There are currently 19 sports on the programme of European Universities Championships, including individual and team sports: Badminton, Basketball, Basketball 3x3, Beach Volleyball, Bridge, Chess, Football, Futsal, Golf, Handball, Judo, Karate, Rowing, Rugby sevens, Sport Climbing, Table Tennis, Taekwondo, Tennis and Volleyball.

European Universities Games (EUG) is a multi-sport event, encompassing 10 sports - 8 compulsory sports: basketball, football, futsal, handball, volleyball, badminton, tennis, table tennis and two optional sports (out of 4): beach volleyball, golf, rowing or rugby sevens. The first edition of the EUG will be held in Cordoba, Spain between July 13 and 24, 2012.[1] The second edition of the EUG was held between July 24 and August 8, 2014 in Rotterdam, Netherlands.[2][3] The third edition has been attributed to be held in 2016 in Zagreb and Rijeka, Croatia.[4][5] The fourth edition of the EUG will be held in 2018 in Coimbra, Portugal.[6]

The title of EUSA Cup is awarded to those sport events that are yet to be considered to be put on the list of European Universities Championships. EUSA also grants its patronage to already established university sport events in Europe, helping to promote them through its networks.

Educational programme[edit]

Apart from the sports programme and activities, EUSA also supports and encourages educational activities in the field of student sport. These are mainly realised by the three events organised by EUSA: EUSA Seminars, EUSA Symposiums and EUSA Conventions.

EUSA Seminars are organised biannually, and usually accompany the General Assemblies and focus on subjects which are of interest for the member organisations.

EUSA Symposiums are also organised biannually, and focus in active inclusion of students and cooperation with the universities. EUSA Conventions are organised annually as a training programme for the organisers of the European Universities Championships and European Universities Games.

Other Projects[edit]

To support the development of University Sport in Europe, EUSA is also implementing or participating in different programs and projects.

Since 2005, through its Student Commission, EUSA has implemented a Volunteer Program. It allows student from all over Europe to take part in the different European Universities Championships as volunteers via a network connecting them to the organisers.

In 2011, EUSA became partner of an EU-funded project (funded by the European Commission in the preparatory Action in the field of Sport 2011-2012): the European Anti-Doping Initiative. This project has for chief goal to establish a European-wide "Anti-Doping Mentality" in the youth sector.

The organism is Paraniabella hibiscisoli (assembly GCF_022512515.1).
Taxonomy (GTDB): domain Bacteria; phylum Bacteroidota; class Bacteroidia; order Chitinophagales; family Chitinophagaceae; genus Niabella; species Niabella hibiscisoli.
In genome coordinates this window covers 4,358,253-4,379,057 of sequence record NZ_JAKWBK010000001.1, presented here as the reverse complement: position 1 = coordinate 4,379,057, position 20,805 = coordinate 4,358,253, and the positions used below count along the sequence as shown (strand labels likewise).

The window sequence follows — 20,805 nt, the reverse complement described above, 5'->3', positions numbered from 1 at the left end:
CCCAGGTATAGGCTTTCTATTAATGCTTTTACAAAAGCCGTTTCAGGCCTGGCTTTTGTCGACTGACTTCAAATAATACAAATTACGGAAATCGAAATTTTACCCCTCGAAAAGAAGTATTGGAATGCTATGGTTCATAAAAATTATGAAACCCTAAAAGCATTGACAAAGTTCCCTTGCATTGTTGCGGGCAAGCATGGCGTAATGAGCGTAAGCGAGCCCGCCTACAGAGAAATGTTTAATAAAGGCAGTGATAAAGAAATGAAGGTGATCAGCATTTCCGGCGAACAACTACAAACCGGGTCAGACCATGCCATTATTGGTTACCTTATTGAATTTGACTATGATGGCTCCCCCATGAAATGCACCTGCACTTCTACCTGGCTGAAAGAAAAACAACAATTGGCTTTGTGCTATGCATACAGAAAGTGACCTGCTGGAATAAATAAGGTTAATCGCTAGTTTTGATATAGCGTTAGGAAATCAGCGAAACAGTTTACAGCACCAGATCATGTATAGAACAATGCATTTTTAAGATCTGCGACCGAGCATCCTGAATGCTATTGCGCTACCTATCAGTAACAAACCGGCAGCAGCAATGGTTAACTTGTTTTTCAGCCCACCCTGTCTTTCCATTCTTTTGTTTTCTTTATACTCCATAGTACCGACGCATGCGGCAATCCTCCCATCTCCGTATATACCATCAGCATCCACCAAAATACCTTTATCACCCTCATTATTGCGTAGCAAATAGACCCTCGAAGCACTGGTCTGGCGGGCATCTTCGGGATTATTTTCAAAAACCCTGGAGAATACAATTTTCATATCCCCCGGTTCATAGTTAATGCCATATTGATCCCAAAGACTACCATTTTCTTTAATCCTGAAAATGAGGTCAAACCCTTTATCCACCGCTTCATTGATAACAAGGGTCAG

Emblem, flag and anthem[edit]

EUSA logo or emblem consists of a blue letter "U" on a white background, with 12 yellow stars surrounding it. Below there is the abbreviation of the organisation - EUSA, in blue letters.

The EUSA flag includes the EUSA emblem centred on a flag made out of white material.

EUSA adopted the international university anthem Gaudeamus Igitur as its own anthem.

Structure[edit]

Highest governing body of EUSA is the General Assembly which represents the members (currently 45 national university sports associations). The General Assembly elects the Executive Committee (consisting of 13 members) for a period of four years and it takes all the necessary decisions for the smooth running of the organisation. Permanent and ad hoc commissions advise the Executive Committee in their specialised areas (Technical Commission, Medical Commission, Student Commission, Gender Commission, etc.).

EUSA is a member of the International University Sports Federation (FISU).

The current EUSA president is Mr. Adam Roczek from Poland.

See also[edit]

References[edit]

  1. ^ "Cordoba 2012 | EUSA". Eusa.eu. Retrieved 2014-12-14. 
  2. ^ "Rotterdam 2014 | EUSA". Eusa.eu. Retrieved 2014-12-14. 
  3. ^ "2nd European Universities Games Rotterdam | EUSA". eugames2014.eu. Retrieved 2014-12-14. 
  4. ^ "Zagreb-Rijeka 2016 | EUSA". Eusa.eu. Retrieved 2014-12-14. 
  5. ^ "3rd European Universities Games Zagreb-Rijeka | EUSA". eug2016.com. Retrieved 2014-12-14. 
  6. ^ "Coimbra 2018 | EUSA". Eusa.eu. Retrieved 2014-12-14. 

External links[edit]